Fortunately it is possible to minimise the effects of osteoporosis by adapting lifestyle changes and eating a healthy diet. Regular weight bearing exercise such as walking and light sporting activities such as swimming, tennis or golf are beneficial for stimulating the formation of new bone. The emphasis here is on ‘regular’ but not necessarily of long duration for each session. A 30 minute walk three times a week will be more beneficial than a single ninety minute walk once a week.

A healthy diet should contain a good balance of green vegetables and fish with not too much meat. These will supply calcium in an easily assimilated form plus protein and omega 3 fatty acids to help maintain the cardiovascular system. The use of light cooking oils in preference to fats will be beneficial Supplementary calcium and vitamin D plus regular, moderate exposure to sunlight where possible will aid bone deposition. Limiting, but not necessarily stopping, consumption of alcohol and also beverages high in caffeine will also be beneficial as will maintaining a healthy bodyweight.

Medications are also available to help reduce the deterioration of the bone structure in osteoporosis. These include bisphosphonates: which are non-hormonal medications that can increase bone density by reducing the rate of bone loss. They have been shown to reduce the fracture rate in people with osteoporosis. However, a common side effect of these medications is nausea and indigestion which limits their use for some people. Another is hormone replacement therapy (HRT). This involves medications that include oestrogen HRT has been shown to reduce bone loss and may increase bone density but recent research has indicated that there are risks with long term HRT use. Selective Oestrogen Receptor Modulators (SERMs): A class of medications called selective oestrogen receptor modulators (SERMs) can be used to prevent and treat osteoporosis. They work by mimicking the effects of oestrogen and are a substitute for women post menopause who are unable to tolerate oestrogen.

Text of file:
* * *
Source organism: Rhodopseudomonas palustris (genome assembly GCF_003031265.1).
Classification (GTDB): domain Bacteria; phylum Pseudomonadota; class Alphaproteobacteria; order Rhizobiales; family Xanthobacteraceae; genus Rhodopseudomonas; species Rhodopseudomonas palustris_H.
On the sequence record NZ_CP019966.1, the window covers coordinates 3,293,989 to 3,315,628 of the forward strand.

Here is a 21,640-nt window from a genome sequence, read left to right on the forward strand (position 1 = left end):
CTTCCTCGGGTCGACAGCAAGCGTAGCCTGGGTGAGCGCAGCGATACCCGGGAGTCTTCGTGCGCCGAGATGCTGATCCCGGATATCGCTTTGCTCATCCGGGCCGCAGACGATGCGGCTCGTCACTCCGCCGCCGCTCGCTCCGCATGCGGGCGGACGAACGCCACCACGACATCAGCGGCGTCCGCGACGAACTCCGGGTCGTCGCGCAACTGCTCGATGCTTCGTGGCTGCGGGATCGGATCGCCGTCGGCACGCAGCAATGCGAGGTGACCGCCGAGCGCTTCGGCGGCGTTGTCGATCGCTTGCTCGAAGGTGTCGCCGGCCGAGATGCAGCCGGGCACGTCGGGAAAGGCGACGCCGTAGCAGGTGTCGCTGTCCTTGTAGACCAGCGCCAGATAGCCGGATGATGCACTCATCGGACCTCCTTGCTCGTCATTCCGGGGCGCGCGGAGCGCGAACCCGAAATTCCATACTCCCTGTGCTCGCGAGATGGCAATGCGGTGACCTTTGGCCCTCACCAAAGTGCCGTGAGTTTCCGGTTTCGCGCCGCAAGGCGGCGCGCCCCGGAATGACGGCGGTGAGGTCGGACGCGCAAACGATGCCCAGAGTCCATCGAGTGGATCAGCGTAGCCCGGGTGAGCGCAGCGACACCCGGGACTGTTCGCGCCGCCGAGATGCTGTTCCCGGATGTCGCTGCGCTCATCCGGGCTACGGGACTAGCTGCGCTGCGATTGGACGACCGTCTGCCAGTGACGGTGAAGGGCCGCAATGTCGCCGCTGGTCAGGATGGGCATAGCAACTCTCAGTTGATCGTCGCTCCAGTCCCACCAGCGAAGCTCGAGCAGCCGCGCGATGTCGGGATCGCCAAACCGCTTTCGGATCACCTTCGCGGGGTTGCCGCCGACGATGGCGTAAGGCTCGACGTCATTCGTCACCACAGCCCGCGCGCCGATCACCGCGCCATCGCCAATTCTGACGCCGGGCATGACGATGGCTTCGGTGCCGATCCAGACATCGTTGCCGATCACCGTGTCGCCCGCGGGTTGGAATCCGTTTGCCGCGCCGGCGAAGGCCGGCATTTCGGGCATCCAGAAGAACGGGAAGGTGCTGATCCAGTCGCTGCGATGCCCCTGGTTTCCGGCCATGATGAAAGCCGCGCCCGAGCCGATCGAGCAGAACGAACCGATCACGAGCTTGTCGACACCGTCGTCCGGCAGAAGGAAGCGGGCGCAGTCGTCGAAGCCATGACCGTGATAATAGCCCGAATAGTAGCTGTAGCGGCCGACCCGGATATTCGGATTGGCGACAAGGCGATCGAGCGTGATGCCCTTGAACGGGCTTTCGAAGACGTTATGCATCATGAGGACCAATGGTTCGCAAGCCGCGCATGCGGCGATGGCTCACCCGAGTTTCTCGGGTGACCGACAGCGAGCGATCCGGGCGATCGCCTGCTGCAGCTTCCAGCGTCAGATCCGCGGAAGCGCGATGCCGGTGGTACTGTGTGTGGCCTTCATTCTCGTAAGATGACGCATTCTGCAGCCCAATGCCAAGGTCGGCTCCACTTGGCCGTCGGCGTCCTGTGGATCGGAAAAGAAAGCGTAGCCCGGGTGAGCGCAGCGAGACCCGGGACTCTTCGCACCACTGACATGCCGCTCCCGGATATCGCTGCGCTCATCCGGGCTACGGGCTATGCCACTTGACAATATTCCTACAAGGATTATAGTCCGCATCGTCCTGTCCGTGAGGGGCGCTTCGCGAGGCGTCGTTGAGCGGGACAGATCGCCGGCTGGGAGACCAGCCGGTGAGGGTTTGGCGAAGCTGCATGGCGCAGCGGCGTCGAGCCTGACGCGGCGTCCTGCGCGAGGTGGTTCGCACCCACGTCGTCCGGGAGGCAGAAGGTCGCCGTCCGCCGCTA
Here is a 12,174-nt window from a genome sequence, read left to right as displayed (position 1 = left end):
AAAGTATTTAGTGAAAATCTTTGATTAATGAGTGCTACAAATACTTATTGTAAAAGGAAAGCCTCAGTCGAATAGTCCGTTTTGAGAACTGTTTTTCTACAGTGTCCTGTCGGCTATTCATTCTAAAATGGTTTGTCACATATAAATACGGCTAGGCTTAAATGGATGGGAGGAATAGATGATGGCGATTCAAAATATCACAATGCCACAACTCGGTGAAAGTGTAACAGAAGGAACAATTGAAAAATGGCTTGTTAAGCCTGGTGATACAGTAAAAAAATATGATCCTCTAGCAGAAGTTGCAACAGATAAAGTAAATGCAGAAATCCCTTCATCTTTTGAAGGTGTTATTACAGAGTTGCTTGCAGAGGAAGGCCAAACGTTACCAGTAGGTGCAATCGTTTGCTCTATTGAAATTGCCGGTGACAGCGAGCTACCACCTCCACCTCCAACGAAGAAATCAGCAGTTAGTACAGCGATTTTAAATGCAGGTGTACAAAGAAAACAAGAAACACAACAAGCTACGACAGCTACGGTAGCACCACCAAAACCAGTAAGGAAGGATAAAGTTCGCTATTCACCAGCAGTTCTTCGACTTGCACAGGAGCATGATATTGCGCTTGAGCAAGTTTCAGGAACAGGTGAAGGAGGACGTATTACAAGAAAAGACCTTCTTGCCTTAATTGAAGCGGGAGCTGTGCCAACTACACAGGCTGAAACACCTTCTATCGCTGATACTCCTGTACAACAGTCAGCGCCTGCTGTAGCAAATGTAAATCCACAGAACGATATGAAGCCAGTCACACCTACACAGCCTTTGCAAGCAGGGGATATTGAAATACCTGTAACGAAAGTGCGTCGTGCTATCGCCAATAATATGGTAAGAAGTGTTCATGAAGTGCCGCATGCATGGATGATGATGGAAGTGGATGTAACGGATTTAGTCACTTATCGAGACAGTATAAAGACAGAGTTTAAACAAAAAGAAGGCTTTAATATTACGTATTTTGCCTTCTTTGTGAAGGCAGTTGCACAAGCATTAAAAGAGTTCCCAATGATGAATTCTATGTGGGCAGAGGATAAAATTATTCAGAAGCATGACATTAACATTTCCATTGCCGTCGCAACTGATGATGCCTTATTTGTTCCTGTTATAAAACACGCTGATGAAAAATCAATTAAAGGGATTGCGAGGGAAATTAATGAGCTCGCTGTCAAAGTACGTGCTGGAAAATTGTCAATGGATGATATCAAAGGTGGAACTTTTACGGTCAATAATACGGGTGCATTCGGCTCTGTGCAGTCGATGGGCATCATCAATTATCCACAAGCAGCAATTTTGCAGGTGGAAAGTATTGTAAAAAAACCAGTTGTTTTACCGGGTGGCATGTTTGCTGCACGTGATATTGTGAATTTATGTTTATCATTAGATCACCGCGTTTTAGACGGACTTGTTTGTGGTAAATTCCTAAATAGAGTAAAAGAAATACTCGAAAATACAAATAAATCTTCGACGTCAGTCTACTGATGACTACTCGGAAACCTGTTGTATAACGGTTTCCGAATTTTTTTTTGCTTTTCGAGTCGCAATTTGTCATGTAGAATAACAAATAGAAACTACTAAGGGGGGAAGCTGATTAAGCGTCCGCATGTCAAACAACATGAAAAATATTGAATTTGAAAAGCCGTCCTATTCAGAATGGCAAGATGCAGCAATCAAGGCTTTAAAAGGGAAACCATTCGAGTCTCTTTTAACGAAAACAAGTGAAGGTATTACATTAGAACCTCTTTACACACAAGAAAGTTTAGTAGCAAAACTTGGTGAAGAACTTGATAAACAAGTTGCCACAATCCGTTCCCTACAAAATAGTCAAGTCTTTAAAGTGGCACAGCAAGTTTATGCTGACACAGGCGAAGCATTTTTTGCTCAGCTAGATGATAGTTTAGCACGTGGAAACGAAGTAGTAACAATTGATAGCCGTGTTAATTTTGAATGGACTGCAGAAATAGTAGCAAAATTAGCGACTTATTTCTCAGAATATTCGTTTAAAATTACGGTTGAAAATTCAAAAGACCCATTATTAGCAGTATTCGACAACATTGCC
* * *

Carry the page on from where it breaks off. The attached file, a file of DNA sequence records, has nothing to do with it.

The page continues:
References
  1. Osteoporosis New Zealand (Inc), Wellington. What is Osteoporosis?. Osteoporosis New Zealand (2011)
  2. National Osteoporosis Foundation. Clinician’s Guide to Prevention and Treatment of Osteoporosis. Washington, DC, National Osteoporosis Foundation, 2010.
  3. L. Kathleen Mahan; Sylvia Escott-Stump. Nutrition and bone health. Krause’s Food and Nutrition Therapy, 12th ed., pp. 614-635. St. Louis: Saunders Elsevier. Anderson JJB (2008).
  4. North American Menopause Society. Management of osteoporosis in postmenopausal women: 2010 position statement of The North American Menopause Society. Menopause 2010 Jan-Feb, 17(1), 25-54
  5. Park-Wyllie LY; Mamdani MM; Juurlink DN; Hawker GA; Gunraj N; Austin PC; Whelan DB; Weiler PJ; Laupacis A. Bisphosphonate use and the risk of subtrochanteric or femoral shaft fractures in older women. JAMA 2011 Feb 23, 305(8), 783-789